Reporting Statistics

Being Clear About Significance

Statistical Significance

When assessing data that suggests something has an effect we have to decide if the observed differences are ‘statistically significant’, which means they are unlikely to have occurred by chance alone. For example [Sense About Science and Straight Statistics, Making Sense of Statistics, David Spiegelhalter, p11], statistical significance can help us understand if the difference between a drug and a placebo is a real clinical effect or not. If the finding is statistically significant we can be more confident that the difference can be explained by something other than chance.

Confidence Intervals / Margin of Error

Statisticians may express significance using ‘confidence intervals’ or ‘margins of error’. These tell you how well the sample results from an experiment, a survey or an opinion poll should represent what is actually happening. 

For example, an opinion poll may try to predict the results of a general election based on a sample of the voting population. Pollsters will carry out statistical calculations to try to ensure their findings genuinely represent voters’ intentions. One cannot say that any opinion poll is “right”, because they are all predictions, so they only suggest an outcome. Pollsters work out how close to the “right” figure their results should be by calculating a ‘confidence interval’, better known as a ‘margin of error’.  For a typical 1000 person poll, the margin of error is plus or minus 3% - so if the headline figure for a party’s support is 32%, the poll is providing evidence that suggests support is between 29% and 35%.  19 times out of 20 a poll will be accurate to within 3%. i.e. in 1 in 20 the true answer will lie outside the margin of error (though out of those 20 polls, it can’t tell you which one).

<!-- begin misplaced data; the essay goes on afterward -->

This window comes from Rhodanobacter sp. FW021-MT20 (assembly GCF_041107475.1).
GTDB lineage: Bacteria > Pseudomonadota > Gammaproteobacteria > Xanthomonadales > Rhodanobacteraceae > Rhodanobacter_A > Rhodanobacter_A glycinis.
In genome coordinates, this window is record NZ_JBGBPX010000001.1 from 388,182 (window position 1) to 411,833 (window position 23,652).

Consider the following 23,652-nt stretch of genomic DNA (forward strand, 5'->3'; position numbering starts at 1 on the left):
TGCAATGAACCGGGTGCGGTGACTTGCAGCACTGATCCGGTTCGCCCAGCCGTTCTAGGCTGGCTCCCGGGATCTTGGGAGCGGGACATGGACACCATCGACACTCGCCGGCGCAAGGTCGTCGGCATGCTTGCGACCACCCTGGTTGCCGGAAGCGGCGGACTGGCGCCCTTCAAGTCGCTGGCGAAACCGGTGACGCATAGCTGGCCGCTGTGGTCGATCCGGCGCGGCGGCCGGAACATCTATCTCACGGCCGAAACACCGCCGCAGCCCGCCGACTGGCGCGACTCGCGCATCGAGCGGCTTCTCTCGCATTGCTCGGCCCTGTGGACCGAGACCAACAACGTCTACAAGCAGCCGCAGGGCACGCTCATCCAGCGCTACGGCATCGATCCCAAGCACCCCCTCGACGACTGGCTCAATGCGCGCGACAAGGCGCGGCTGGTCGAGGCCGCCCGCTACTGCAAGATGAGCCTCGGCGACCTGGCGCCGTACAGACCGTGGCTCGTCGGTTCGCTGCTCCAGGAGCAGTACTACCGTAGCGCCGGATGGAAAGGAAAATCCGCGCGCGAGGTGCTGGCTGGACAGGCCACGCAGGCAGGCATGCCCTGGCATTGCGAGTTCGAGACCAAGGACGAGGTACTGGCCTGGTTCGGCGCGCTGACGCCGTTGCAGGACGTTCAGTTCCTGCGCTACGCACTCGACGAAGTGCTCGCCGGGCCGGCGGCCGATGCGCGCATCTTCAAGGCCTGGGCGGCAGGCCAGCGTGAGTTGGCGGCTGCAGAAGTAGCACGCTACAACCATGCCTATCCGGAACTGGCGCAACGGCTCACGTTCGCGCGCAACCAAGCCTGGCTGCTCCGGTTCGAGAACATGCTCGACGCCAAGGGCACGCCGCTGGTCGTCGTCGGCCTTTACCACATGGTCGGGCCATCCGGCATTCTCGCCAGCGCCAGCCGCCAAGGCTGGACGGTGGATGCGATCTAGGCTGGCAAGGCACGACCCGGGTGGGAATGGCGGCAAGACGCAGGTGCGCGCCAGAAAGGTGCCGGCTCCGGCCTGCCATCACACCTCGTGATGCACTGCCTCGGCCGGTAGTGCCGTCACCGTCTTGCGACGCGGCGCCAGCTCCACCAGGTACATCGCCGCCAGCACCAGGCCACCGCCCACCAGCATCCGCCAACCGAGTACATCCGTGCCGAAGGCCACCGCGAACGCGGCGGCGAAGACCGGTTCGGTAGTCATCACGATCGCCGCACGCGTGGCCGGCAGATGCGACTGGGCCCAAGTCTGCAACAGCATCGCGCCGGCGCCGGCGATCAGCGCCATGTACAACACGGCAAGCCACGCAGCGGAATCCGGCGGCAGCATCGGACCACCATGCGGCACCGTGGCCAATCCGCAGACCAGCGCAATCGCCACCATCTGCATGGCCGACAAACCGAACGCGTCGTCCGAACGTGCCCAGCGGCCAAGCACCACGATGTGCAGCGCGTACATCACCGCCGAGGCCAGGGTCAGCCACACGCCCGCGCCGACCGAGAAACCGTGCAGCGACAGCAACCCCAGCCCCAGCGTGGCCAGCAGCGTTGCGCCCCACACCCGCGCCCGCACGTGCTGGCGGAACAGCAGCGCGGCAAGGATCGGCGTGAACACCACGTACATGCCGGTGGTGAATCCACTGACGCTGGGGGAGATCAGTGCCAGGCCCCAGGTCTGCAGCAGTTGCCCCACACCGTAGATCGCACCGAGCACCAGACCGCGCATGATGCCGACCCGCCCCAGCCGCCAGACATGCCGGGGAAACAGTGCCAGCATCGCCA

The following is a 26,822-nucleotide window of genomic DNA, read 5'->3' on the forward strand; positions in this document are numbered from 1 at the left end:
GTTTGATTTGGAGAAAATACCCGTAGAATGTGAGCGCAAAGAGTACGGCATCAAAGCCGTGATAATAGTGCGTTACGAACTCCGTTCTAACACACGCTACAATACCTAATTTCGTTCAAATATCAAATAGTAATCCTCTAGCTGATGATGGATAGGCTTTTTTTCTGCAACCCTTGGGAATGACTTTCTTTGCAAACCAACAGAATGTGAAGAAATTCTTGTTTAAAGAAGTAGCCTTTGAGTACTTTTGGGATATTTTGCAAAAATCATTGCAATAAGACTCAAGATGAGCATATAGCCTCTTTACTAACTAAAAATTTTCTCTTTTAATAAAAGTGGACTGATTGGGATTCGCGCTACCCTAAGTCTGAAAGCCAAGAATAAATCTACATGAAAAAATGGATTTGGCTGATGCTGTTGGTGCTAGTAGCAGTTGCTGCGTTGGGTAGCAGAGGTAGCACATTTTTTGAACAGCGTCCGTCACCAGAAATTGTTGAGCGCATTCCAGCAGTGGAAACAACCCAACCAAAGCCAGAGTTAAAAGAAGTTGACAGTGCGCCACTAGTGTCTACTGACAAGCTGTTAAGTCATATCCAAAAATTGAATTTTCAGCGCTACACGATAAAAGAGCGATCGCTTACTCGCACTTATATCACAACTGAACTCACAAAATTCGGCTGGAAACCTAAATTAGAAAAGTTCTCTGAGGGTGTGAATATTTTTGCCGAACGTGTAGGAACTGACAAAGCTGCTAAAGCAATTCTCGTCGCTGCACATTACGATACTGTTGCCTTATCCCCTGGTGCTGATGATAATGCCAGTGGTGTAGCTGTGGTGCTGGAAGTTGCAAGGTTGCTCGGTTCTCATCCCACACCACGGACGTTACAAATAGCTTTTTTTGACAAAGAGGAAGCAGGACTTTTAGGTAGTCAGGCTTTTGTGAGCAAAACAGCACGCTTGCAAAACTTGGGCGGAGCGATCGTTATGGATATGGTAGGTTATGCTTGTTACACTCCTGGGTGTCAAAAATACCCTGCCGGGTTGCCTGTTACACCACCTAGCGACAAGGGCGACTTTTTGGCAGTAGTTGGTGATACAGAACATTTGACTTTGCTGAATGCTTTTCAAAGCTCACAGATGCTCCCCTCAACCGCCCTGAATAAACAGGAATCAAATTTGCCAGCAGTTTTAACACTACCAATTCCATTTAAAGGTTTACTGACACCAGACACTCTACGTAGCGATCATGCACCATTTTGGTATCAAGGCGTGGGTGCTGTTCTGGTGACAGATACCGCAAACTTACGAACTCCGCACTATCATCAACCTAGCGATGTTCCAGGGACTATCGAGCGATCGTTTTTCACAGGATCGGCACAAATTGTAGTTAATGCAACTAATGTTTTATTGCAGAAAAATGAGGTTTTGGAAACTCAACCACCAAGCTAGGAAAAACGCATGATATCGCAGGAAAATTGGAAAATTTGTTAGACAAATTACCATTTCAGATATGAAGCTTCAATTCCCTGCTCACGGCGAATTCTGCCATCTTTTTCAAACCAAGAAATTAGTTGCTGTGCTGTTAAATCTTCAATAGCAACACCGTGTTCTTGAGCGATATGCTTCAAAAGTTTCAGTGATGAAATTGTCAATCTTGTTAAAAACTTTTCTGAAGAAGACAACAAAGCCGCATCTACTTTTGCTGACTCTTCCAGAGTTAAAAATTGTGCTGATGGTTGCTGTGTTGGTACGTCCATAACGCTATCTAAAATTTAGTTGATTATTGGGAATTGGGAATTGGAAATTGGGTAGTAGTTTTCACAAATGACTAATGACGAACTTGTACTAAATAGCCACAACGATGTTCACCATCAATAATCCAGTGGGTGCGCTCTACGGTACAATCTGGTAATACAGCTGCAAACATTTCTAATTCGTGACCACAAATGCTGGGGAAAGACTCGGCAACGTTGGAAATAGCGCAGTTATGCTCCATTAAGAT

Usually, the smaller the sample, the larger the margin of error and the less likely the result represents the whole group robustly. Results which fall well within the margin may not indicate anything at all. For example [Why do we report unemployment every month? Anthony Reuben, BBC News:], we cannot be confident unemployment has actually fallen over a three month period when the level of the fall, 79,000, is within the margin of error of plus or minus 81,000. Conversely, if a change lies outside its margin of error, this is essentially the same as ‘statistical significance’. A statistically insignificant figure is practically meaningless.

We must report the margin of error in graphics if the result falls within the margin to enable audiences to judge the significance of a poll or survey.

For more discussion about surveys, opinion polls, questionnaires, votes and straw polls see:

Editorial Guidelines Section 10: Politics, Public Policy and Polls: Opinion Polls, Surveys and Votes

Guidance:  Surveys, Opinion Polls, Questionnaires, Votes and Straw Polls 

Practical Significance

However, even if something is statistically significant, that doesn’t mean it is important to society. Consideration should also be given to whether the statistics are practically significant to our audiences. For example, do the short-term changes in unemployment figures tell us about how the labour market has changed, or do we need to look at the longer term trends?

We should give a balanced view, highlighting any caveats or doubts about significance, taking care not to overstate statistical significance. For example, a fall in the monthly rate of CPI inflation from 0% to minus 0.1% should not be reported as, ‘Britain plunged back into deflation’. 

However, it is just as important to be clear when there is no change, in say, unemployment, inflation or GDP growth.